Location is not the point here. Much more telling is noting the lack of significant law school.

        I'm not sure that is the whole story. Off the top of my head, Boston University, Syracuse, U of Wisconsin-Madison, and IU all have pretty well respected law schools.

      • by Rudolf (43885)

        Location is not the point here. Much more telling is noting the lack of significant law school.

        You also probably don't see many medical schools on the list, either.
        Does that mean the RIAA is afraid of doctors-to-be?

    • Re: (Score:3, Interesting)

      by winwar (114053)

      Because they don't give a damn about their students?

      The same way most CEO's and boards don't care about their customers (or employees). It's actually surprising that the University isn't giving in. Probably has something to do with the cost of complying.

    • The numbers you are quoting are basically arbitrarily grouped. If you're trying to show which schools are the "worst" schools with these letters, it would make a lot more sense if you quoted % of student population who received letters. Of course larger schools will be sending out a larger number of letters.

      Example, Marshall is listed as #25. It has 14,000 students and gave out 331 letters, or 2.36% of its student body. Ohio State is listed as #1. It has 60,347 students and gave out 1287 letters, or 2.13% o

    • by russotto (537200)

      The question is, why the hell didn't universites see the RIAA's challenges for what they were(bullshit) and begin to fight against the RIAA for their students much sooner? Last I checked, students pay the tuition, not the *AA's.

      University administrators regard students rather like wardens regard prisoners at a minimum security institution.

  • Dang (Score:5, Funny)

    by Anonymous Coward on Friday November 14, 2008 @11:17PM (#25768207)

    For a minute there I thought this meant Duke Nukem Forever had been released, and it was about Duke fighting the RIAA in a court of law. Man, that would kick ass.

    • Re:Dang (Score:4, Funny)

      by Foobar of Borg (690622) on Saturday November 15, 2008 @12:21AM (#25768439)

      For a minute there I thought this meant Duke Nukem Forever had been released, and it was about Duke fighting the RIAA in a court of law. Man, that would kick ass.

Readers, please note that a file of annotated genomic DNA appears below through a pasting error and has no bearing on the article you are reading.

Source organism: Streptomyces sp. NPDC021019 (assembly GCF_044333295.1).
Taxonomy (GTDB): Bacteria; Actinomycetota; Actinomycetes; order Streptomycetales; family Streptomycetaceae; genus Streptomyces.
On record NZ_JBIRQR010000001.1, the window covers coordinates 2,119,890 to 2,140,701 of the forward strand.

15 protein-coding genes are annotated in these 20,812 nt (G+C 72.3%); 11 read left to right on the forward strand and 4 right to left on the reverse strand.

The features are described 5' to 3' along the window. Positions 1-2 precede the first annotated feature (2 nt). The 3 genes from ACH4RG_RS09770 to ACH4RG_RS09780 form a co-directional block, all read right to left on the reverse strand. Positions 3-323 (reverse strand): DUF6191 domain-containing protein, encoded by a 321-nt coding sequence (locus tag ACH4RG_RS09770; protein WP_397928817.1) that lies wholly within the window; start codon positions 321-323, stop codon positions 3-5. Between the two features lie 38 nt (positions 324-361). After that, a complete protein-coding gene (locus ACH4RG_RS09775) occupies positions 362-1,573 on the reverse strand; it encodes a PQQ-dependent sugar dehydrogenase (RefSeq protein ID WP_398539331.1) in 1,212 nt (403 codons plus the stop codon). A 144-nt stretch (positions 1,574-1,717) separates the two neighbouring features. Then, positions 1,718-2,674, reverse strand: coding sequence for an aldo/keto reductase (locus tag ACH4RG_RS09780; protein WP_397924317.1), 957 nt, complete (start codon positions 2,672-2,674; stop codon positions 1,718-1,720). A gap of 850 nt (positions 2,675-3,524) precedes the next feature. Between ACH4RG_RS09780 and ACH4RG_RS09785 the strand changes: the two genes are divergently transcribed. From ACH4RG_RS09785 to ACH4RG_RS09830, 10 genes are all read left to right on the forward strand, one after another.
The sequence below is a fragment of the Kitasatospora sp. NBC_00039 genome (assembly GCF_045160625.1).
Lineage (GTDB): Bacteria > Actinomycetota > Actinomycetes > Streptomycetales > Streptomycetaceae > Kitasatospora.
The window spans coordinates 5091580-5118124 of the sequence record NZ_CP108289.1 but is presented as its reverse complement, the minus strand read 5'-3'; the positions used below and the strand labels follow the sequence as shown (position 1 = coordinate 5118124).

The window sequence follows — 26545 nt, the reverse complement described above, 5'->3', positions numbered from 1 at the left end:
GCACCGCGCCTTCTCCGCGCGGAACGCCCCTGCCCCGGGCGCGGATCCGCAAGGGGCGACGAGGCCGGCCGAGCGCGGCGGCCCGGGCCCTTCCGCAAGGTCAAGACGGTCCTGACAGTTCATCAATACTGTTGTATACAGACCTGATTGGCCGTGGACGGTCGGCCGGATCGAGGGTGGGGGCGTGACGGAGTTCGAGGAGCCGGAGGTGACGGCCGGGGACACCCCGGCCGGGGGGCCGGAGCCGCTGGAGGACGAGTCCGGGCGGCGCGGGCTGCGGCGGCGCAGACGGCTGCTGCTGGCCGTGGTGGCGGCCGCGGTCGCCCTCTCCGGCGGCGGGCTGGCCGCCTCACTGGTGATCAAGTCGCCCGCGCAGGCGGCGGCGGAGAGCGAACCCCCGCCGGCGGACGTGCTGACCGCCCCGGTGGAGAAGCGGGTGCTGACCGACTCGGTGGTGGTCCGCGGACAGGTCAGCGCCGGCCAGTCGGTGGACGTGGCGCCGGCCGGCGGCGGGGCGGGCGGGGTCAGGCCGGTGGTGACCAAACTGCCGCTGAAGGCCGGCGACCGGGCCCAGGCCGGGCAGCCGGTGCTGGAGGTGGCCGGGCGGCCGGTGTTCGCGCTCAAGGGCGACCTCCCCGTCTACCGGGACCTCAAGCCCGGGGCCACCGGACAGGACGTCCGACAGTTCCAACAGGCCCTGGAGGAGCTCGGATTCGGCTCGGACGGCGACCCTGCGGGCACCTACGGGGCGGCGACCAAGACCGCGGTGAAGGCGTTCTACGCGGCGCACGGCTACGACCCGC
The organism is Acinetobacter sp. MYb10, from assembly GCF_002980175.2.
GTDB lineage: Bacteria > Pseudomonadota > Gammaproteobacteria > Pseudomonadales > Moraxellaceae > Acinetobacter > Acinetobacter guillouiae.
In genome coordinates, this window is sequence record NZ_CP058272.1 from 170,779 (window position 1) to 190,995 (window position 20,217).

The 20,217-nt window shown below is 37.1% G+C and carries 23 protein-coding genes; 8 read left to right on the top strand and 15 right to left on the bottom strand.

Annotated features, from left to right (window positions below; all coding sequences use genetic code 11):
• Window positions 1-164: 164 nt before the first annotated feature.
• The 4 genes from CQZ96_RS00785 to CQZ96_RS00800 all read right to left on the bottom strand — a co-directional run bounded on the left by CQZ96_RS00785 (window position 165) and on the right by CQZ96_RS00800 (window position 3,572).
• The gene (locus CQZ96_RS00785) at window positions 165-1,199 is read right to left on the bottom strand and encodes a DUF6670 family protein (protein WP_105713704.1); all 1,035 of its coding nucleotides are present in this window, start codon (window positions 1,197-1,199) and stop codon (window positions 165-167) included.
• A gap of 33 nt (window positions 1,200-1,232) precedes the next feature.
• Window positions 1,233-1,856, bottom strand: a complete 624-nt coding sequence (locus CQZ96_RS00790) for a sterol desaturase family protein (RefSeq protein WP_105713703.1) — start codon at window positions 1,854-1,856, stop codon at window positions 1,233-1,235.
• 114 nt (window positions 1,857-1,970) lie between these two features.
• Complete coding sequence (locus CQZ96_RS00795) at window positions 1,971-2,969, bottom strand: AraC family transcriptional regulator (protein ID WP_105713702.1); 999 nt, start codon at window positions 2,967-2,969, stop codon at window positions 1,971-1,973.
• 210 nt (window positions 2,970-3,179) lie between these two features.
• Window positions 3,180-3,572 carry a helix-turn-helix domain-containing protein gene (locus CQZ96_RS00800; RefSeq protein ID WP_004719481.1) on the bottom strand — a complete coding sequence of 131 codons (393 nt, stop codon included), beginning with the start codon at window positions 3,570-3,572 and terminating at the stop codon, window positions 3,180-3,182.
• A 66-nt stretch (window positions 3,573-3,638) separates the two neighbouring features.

From what I heard, someone from Duke administration stopped by the RIAA office and said "I have come here to chew bubble gum and to kick ass, and I am all out of bubble gum."

  • This might be better filed under fsckthatyoudontmakesense instead of suddenoutbreakofcommonsense

  • Too late.... (Score:5, Interesting)

    by chefmayhem (1357519) on Friday November 14, 2008 @11:23PM (#25768227)
    Now, if only Duke could retroactively do this. I know one of the people at Duke who got bullied into paying the RIAA money last year. Being an international student, he felt he couldn't risk having a lawsuit on his record, so he paid a few thousand dollars, stressed out about it, and I do believe his grades suffered as a result. Duke has a Law school. Why doesn't it (and other similar schools) just make defending students against the RIAA part of the law school curriculum? Sounds like great practice, and it would do some good!
    • by jamesh (87723)

      make defending students against the RIAA part of the law school curriculum

      I've never studied law in my life, but "RIAA Defence 101" is a course i'd sign up for!!!

    • Re:Too late.... (Score:4, Interesting)

      by Anonymous Coward on Saturday November 15, 2008 @01:40AM (#25768721)

      Look, I once worked for a university, and I was asked to comment on a policy about this. What I told the university's lawyer was, we did not have any way to associate an actual person with an IP address, we didn't even have any way to associate a specific computer with an IP address because they changed from time to time, we had no business reason to implement this sort of tracking, and so if the RIAA came knocking, all we could tell them was "sorry, can't help you"... and doing so would be completely honest.